The Nature of Women Portrayed by Circe and Calypso in The Odyssey Essays

The Nature of Women Portrayed by Circe and Calypso in The Odyssey Essays

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The Nature of Women Portrayed by Circe and Calypso in The Odyssey

In Homer's composition, The Odyssey, the roles women play are very significant. The best examples of the true nature of women occur when Odysseus encounters Circe and Calypso. These two characters illustrate the thoughts and feelings of how women how a woman feels and how they think. As the quote states, Circe and Calypso illustrate how women really can be crafty, intelligent, sneaky, disloyal, and cruel. In contrast to battles with men, Cyclops, or animals, sexual battles with women are sometimes much more difficult to win.
These two female characters are especially enticing to Odysseus because they are goddesses. Though it is evident that Odysseus longs to return to Penelope in Ithaca, it sometimes appears that he has lost vision of what life was like with a wife, a son, and with thousands of people who regard him as King. Although his experiences on the islands of these goddesses were similar in that he was retained from Ithaca for the longest periods of his adventure, these goddesses and the ways that Odysseus reacts to his experiences with them represent two very different aspects of Odysseus' life and disposition in life. When Odysseus and his men arrive on Circe's island, they are still in fairly good shape. In Book X, lines 194-196, Odysseus says: "I climbed to a rocky place of observation and looked at the island, and the endless sea lies all in a circle around it." I believe this illuminates a very important aspect in Circe's tendencies. She doesn't seem to want to cause any real harm to the men, but wishes to encircle these men with her food, wine, and lust. She seems to be obsessed with lust and material possessions, and it is my belief th...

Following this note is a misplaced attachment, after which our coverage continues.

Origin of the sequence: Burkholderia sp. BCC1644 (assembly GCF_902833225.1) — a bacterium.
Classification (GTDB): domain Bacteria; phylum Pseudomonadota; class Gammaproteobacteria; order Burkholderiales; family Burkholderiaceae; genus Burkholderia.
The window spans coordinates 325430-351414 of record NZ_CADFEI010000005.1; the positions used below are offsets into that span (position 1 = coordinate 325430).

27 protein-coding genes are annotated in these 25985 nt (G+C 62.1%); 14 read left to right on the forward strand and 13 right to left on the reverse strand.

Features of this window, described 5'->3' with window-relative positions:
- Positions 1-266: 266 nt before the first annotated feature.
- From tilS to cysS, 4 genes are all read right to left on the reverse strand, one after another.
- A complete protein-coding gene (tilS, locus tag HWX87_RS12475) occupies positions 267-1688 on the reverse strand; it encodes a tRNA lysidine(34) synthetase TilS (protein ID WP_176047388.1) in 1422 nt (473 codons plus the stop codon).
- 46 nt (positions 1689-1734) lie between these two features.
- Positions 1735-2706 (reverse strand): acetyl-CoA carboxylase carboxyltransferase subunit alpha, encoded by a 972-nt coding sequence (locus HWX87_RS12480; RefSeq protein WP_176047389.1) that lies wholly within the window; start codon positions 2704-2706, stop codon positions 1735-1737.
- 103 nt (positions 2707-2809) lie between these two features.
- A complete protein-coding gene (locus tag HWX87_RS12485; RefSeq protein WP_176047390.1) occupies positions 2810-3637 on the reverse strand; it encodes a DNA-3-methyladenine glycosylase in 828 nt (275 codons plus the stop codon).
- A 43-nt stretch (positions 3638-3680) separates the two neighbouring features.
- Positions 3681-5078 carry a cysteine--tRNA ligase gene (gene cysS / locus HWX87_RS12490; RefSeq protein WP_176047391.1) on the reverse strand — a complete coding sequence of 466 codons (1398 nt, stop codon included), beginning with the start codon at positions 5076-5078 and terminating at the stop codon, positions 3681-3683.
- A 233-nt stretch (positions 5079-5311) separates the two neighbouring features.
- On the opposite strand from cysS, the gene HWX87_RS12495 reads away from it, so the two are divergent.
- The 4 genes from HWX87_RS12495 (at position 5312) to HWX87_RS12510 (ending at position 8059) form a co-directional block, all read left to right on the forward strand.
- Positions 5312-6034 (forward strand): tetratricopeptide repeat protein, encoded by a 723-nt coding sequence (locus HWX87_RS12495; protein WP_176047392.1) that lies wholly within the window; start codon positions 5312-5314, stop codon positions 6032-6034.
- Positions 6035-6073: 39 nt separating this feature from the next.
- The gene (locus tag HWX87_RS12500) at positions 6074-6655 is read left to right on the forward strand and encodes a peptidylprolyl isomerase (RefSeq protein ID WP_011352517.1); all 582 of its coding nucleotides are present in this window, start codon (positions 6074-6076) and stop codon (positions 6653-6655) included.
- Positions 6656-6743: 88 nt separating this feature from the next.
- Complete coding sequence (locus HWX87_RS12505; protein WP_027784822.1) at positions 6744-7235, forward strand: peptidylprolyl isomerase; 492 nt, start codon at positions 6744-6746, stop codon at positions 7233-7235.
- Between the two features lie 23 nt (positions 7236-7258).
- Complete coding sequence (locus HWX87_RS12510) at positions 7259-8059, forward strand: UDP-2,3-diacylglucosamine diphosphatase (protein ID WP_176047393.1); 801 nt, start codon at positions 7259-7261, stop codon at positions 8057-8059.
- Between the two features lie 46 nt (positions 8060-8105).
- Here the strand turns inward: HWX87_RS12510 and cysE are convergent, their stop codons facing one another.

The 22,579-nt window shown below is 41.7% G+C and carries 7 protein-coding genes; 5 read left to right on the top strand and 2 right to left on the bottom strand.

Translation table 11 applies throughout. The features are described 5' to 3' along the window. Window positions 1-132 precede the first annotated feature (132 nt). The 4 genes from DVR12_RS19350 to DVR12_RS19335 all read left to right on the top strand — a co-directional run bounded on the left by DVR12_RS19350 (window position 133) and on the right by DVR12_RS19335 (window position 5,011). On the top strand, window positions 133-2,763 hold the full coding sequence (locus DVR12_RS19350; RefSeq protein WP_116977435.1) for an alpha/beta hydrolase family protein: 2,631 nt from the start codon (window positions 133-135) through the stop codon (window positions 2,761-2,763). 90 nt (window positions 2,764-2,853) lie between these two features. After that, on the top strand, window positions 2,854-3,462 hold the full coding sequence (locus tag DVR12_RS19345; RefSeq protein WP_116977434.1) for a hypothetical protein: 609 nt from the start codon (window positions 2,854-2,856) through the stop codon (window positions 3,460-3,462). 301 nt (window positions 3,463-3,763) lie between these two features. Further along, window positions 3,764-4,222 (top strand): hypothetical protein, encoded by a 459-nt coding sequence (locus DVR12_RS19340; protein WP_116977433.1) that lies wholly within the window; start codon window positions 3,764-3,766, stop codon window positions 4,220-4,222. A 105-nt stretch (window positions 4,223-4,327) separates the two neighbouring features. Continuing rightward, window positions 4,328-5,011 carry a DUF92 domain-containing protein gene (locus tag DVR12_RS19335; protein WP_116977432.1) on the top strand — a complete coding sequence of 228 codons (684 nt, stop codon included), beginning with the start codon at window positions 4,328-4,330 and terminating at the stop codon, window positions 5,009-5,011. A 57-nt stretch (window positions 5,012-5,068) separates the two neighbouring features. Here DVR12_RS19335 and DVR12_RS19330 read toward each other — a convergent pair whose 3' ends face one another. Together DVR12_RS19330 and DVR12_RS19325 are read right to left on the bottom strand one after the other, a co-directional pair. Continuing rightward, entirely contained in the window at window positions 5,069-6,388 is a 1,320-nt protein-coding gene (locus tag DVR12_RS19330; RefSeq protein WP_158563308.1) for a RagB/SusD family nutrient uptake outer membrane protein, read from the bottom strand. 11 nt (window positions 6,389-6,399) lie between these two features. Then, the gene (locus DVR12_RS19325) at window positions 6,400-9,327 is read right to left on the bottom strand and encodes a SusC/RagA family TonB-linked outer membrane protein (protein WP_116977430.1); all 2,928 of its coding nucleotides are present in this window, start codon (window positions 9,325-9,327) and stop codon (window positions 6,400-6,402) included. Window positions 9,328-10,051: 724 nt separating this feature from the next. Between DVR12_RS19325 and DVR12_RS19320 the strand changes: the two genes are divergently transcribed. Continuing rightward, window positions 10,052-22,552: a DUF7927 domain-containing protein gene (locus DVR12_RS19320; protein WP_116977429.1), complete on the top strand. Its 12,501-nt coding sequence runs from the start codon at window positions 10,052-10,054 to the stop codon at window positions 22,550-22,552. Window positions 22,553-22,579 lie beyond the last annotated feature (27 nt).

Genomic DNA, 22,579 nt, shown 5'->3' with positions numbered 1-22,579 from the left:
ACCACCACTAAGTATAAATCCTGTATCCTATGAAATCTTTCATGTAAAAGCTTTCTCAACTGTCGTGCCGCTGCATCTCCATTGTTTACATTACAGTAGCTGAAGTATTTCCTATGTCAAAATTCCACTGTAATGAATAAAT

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... Odysseus' experience with Calypso reflects his strength and diligence, though he cries all day everyday. It is quite ironic. Calypso seems to represent womanly jealousy. She knows he has a wife waiting in Ithaca for him, yet she continues to retain him for her own selfish happiness. She seems to be a little unsure if she is greater in beauty than Penelope when she assures Odysseus that she exceeds Penelope by far in that area. It seems that she knew what his reply would be and merely wanted to hear it from his mouth.
Circe and Calypso are two very prominent setbacks in Odysseus' return to Ithaca. I believe the reason these two places detained him for longer than any other place was because Odysseus, when in the presence of these beautiful goddesses, was weakened severely. It's the common, timeless story of the power women hold over men when it comes to sex.

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